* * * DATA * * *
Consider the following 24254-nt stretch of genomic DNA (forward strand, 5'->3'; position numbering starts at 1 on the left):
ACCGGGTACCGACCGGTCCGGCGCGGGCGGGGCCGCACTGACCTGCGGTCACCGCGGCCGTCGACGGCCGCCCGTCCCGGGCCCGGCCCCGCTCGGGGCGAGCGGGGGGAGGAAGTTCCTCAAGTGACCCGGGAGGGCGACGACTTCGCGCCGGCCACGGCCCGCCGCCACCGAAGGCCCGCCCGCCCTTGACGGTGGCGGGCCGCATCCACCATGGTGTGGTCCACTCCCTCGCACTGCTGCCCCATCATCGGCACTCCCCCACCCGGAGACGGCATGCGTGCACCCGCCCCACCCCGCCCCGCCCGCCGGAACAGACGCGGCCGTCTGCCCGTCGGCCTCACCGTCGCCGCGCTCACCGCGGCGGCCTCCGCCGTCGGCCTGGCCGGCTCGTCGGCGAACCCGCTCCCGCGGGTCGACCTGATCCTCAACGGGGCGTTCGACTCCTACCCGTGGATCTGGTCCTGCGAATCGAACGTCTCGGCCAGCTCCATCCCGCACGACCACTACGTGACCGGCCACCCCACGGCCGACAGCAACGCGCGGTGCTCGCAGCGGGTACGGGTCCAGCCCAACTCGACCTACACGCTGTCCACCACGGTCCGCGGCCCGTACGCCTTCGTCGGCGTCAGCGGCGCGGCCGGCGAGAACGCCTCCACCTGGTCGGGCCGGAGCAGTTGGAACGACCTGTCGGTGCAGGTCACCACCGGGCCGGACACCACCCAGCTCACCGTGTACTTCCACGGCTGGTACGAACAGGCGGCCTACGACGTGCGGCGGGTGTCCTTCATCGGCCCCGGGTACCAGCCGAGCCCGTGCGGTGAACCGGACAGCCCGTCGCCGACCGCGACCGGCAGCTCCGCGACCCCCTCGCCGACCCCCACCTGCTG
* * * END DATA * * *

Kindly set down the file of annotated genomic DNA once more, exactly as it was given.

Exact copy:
Consider the following 24254-nt stretch of genomic DNA (forward strand, 5'->3'; position numbering starts at 1 on the left):
ACCGGGTACCGACCGGTCCGGCGCGGGCGGGGCCGCACTGACCTGCGGTCACCGCGGCCGTCGACGGCCGCCCGTCCCGGGCCCGGCCCCGCTCGGGGCGAGCGGGGGGAGGAAGTTCCTCAAGTGACCCGGGAGGGCGACGACTTCGCGCCGGCCACGGCCCGCCGCCACCGAAGGCCCGCCCGCCCTTGACGGTGGCGGGCCGCATCCACCATGGTGTGGTCCACTCCCTCGCACTGCTGCCCCATCATCGGCACTCCCCCACCCGGAGACGGCATGCGTGCACCCGCCCCACCCCGCCCCGCCCGCCGGAACAGACGCGGCCGTCTGCCCGTCGGCCTCACCGTCGCCGCGCTCACCGCGGCGGCCTCCGCCGTCGGCCTGGCCGGCTCGTCGGCGAACCCGCTCCCGCGGGTCGACCTGATCCTCAACGGGGCGTTCGACTCCTACCCGTGGATCTGGTCCTGCGAATCGAACGTCTCGGCCAGCTCCATCCCGCACGACCACTACGTGACCGGCCACCCCACGGCCGACAGCAACGCGCGGTGCTCGCAGCGGGTACGGGTCCAGCCCAACTCGACCTACACGCTGTCCACCACGGTCCGCGGCCCGTACGCCTTCGTCGGCGTCAGCGGCGCGGCCGGCGAGAACGCCTCCACCTGGTCGGGCCGGAGCAGTTGGAACGACCTGTCGGTGCAGGTCACCACCGGGCCGGACACCACCCAGCTCACCGTGTACTTCCACGGCTGGTACGAACAGGCGGCCTACGACGTGCGGCGGGTGTCCTTCATCGGCCCCGGGTACCAGCCGAGCCCGTGCGGTGAACCGGACAGCCCGTCGCCGACCGCGACCGGCAGCTCCGCGACCCCCTCGCCGACCCCCACCTGCTG